The architecture of the car is a big step
Since the closing stages of last year there was talk of concept changes on the 2020 McLaren and some of these were clearly visible.
While the key aero parts – in particular the front wing and bargeboards – are not dramatically different (with the caveat that there’s every chance they will evolve between now and the start of the Australian Grand Prix), other fundamentals of the car were.
The sidepods are more tightly packaged, as is the rear end, which necessitated a redesign of the gearbox. There are also tweaks to the geometry of the front suspension, which collectively are focused on unlocking that performance potential.
As Key confirmed, there were problems on the 2019 car that couldn’t be tackled without a new design and the hope is this has unlocked new levels of performance that will also be key in understanding the elaborate detail work that helps to keep the big three teams in the clear.
McLaren won’t sacrifice 2020 for ‘21
With major rules changes in 2021, one of the big talking points of the season is going to be how teams are balancing developing their current challengers and their new cars.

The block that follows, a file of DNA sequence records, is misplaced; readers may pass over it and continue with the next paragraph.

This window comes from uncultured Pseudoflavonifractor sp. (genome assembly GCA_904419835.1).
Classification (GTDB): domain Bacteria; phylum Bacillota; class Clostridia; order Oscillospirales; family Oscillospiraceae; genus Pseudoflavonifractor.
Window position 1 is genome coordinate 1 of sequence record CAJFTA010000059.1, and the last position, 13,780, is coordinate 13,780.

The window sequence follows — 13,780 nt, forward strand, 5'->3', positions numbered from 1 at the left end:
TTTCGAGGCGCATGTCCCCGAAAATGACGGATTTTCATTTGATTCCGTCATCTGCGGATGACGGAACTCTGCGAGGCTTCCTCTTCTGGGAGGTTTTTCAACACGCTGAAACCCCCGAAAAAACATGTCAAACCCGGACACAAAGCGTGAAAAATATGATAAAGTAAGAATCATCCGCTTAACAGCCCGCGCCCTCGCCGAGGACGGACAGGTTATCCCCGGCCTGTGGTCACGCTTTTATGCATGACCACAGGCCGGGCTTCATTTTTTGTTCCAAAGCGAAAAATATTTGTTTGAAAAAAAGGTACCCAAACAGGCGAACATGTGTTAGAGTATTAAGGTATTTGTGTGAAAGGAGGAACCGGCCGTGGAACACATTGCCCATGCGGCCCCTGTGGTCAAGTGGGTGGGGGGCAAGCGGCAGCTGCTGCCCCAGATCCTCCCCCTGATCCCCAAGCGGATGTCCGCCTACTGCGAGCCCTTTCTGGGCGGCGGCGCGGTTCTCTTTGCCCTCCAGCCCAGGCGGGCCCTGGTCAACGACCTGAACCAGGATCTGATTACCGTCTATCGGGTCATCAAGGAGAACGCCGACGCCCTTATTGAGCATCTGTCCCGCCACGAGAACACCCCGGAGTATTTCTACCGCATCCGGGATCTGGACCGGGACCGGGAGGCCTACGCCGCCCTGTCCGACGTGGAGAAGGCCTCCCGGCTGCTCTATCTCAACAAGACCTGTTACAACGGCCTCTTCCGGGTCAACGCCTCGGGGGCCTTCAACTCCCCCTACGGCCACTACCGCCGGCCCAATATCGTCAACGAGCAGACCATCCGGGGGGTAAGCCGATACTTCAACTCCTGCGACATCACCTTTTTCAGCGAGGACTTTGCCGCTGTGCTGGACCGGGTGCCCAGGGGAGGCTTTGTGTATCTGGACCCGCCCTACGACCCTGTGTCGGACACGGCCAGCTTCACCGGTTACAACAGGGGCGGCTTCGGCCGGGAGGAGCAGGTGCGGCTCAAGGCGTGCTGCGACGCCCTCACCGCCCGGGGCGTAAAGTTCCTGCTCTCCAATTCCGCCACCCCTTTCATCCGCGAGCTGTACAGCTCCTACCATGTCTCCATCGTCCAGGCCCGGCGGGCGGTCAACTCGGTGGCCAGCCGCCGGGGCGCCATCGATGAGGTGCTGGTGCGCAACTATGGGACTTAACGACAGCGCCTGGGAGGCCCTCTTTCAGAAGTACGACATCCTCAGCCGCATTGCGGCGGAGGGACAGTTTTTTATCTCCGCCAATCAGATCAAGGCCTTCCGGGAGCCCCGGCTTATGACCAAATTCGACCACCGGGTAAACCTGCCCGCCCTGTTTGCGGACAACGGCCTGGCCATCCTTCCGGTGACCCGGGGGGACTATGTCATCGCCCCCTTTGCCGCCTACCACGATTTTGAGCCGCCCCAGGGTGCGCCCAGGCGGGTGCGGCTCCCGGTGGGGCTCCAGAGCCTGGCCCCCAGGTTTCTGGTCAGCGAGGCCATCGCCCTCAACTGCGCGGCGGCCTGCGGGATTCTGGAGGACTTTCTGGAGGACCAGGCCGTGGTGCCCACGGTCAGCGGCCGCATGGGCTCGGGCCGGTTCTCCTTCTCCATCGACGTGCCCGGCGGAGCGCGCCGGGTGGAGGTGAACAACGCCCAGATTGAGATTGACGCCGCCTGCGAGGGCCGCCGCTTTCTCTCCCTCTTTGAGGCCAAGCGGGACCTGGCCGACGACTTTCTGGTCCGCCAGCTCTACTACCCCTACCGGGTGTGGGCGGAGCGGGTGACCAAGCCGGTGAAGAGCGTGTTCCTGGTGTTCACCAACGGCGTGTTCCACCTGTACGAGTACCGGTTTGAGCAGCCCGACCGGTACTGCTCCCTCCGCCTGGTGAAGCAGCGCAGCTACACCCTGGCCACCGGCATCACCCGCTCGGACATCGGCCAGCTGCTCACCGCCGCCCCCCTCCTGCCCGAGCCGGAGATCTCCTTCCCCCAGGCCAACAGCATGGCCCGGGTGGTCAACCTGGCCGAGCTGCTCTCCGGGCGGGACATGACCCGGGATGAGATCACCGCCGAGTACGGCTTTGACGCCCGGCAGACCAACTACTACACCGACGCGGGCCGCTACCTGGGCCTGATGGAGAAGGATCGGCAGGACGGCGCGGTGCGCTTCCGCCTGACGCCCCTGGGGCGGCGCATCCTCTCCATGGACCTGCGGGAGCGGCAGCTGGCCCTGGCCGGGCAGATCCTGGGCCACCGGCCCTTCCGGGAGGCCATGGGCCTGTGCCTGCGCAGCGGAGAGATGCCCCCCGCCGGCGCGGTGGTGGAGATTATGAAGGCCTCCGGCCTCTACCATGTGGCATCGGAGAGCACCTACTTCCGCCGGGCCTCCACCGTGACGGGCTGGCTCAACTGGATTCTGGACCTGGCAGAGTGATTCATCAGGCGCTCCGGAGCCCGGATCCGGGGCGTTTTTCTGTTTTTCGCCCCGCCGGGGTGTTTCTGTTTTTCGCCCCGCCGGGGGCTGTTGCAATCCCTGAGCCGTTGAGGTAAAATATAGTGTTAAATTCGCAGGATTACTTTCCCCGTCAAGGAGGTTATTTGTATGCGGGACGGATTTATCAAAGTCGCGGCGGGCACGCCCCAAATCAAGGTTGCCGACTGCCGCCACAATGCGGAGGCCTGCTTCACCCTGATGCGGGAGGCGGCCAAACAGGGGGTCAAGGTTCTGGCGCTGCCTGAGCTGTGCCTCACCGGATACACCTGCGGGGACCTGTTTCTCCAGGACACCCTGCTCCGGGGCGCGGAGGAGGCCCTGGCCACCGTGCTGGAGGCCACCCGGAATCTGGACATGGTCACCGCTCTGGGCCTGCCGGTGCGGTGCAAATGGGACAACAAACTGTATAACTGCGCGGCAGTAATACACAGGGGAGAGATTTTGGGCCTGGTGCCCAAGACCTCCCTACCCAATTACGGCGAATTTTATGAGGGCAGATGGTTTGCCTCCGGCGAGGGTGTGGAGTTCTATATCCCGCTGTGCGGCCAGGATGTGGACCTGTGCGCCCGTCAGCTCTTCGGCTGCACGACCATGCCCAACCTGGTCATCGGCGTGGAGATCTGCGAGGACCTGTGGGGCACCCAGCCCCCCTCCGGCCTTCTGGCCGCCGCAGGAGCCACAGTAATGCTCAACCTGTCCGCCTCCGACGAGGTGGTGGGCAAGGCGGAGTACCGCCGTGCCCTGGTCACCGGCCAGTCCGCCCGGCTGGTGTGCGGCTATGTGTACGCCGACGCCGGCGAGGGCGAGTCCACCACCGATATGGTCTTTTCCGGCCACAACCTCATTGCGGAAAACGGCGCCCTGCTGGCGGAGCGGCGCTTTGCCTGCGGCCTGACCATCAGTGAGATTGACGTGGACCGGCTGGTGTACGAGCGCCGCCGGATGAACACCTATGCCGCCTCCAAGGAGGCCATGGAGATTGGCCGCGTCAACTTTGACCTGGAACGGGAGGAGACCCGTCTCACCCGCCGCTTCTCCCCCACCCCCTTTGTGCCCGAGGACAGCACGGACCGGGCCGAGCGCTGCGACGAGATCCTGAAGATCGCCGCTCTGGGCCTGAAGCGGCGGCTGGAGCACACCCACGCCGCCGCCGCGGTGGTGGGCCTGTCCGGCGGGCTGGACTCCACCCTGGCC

But given the improvement made last year, the team doesn’t want to lose that momentum and can also learn valuable lessons that will feed into the ’21 car despite the dramatic transformation of the rules.
“It was clear from the beginning that we don’t want to sacrifice 2020 to get a better start to ’21,” said Seidl. “It is important that we make the next step in ’20 as the team with the car and also the way we operate as a team. We hope for a strong start to the season because that might make it a bit easier to switch some resources.”
“We have a Plan A [for balancing the demands of ’20 and ‘21] but you need a B and a C as well,” says Key.
“It is a tough balance, every team faces this to some extent. Where we are you have got this funny mix of wanting to continue the positive momentum this year while keeping a close eye on attacking 2021 as well.
“We have planned around that, we know what we planned and we would like to do and we will address that a little bit depending on where we are.
“But there’s nothing carried over from this year to next year, it is a clean sheet of paper and you have to really finely balance that.”
This is Lando and Carlos’s car